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Huge Energy Potential in Open Ocean Wind Farms in the North Atlantic
10 October 2017, 08:25 | Justin Tyler
Charlie Zender, a physicist at the University of California, praised the theoretical potential of the research but said the "relevance to energy policy is low" citing the extremely high construction, operation and maintenance costs of building floating wind farms which would be further compounded by the density of turbines required in the research.
Construction of such a renewable energy project is most likely to face many significant hurdles as it would require some serious funding and global cooperation.
"Wind speeds over open ocean areas are often higher than those in the windiest areas over land, which has motivated a quest to develop technologies that could harvest wind energy in deep water environments". The problem is that turbines deplete the strength of winds downstream from them, creating a phenomenon called "wind shadow" that has proven a bigger issue than predicted. "Will sticking giant wind farms out there just slow down the winds so much that it is no better than over land?"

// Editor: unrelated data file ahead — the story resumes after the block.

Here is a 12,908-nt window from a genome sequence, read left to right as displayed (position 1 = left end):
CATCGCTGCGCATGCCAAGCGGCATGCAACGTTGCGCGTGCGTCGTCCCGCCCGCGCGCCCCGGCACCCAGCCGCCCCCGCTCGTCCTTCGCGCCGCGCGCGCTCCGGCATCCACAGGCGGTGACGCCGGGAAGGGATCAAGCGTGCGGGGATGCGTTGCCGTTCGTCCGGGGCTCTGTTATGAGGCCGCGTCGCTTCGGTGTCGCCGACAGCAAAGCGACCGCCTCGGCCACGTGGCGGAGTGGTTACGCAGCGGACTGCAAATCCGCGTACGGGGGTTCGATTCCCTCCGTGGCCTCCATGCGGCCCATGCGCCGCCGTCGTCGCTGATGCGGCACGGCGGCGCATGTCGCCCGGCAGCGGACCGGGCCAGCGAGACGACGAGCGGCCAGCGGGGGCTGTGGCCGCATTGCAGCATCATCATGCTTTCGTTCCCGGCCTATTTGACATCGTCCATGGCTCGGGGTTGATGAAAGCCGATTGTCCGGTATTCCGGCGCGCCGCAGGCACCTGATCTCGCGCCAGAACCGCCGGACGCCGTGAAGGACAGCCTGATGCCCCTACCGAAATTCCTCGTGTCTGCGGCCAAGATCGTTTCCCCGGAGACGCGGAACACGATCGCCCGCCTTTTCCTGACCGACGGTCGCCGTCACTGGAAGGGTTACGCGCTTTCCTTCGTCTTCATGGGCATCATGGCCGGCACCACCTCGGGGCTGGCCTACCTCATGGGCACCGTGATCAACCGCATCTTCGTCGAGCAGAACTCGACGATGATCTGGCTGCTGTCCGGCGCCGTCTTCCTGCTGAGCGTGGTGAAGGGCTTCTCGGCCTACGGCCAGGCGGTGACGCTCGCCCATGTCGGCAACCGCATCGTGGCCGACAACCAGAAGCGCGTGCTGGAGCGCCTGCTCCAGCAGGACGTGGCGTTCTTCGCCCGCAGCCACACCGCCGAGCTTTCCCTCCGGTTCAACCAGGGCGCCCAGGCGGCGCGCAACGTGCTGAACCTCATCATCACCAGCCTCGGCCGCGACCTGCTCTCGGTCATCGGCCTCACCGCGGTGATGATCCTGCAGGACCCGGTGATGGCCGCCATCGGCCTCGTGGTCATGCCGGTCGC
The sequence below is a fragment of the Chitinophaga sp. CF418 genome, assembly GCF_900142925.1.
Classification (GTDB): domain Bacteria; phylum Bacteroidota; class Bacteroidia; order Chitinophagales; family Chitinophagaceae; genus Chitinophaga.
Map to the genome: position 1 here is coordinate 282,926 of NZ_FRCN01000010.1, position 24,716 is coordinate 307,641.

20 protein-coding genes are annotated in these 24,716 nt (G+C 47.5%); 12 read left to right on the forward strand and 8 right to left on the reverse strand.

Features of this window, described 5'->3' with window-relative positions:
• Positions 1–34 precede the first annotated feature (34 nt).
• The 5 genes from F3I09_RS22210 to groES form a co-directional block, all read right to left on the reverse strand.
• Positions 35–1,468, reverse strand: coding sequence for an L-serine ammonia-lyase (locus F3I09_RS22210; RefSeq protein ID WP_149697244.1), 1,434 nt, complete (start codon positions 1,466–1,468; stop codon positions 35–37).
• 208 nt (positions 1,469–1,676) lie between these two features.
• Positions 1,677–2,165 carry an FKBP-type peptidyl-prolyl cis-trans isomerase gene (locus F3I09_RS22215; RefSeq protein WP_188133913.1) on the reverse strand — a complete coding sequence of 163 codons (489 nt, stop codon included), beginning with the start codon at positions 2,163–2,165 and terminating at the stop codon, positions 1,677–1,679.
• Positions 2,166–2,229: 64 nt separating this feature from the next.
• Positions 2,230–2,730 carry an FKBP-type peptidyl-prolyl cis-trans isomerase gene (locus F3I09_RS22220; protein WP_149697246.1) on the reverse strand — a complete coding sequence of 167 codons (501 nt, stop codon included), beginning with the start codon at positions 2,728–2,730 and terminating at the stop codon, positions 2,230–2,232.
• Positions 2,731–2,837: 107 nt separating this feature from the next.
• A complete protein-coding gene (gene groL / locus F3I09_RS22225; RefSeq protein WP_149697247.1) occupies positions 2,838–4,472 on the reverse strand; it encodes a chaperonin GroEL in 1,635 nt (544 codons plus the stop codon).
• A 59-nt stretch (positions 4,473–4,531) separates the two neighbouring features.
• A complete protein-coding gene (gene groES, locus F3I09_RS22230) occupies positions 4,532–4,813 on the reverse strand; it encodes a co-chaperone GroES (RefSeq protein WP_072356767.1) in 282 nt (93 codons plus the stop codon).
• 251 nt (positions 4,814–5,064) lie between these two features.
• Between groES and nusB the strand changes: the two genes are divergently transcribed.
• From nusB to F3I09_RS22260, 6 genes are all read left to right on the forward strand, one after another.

As a result, more energy is transported down from high in the atmosphere than occurs over land, which helps overcome the impact of turbine drag.
A study suggests that wind farms in open ocean environments may be able to sustain higher electricity generation rates than wind farms on land.
"The real question is can the atmosphere over the ocean move more energy downward than the atmosphere over land is able to?" Scientists have calculated that if the wind farm is built on 3 million square kilometers in the ocean, it will generate approximately as much energy as the entire world consumes, writes Independent. This contrast in surface warming along the USA coast drives the frequent generation of cyclones, or low-pressure systems, that cross the Atlantic and are very efficient in drawing the upper atmosphere's energy down to the height of the turbines.
North Atlantic winds tap into a huge reservoir of energy created by heat pouring into the atmosphere from the ocean surface.
The new study comes at a time of reckoning for terrestrial wind power.
"In the winter, North Atlantic wind farms could provide sufficient energy to meet all of civilization's current needs", said the report in the Proceedings of the National Academy of Sciences. Rather, Possner and Caldeira set out to investigate the potential of open ocean, deep water wind farms - focusing primarily on the North Atlantic Ocean.
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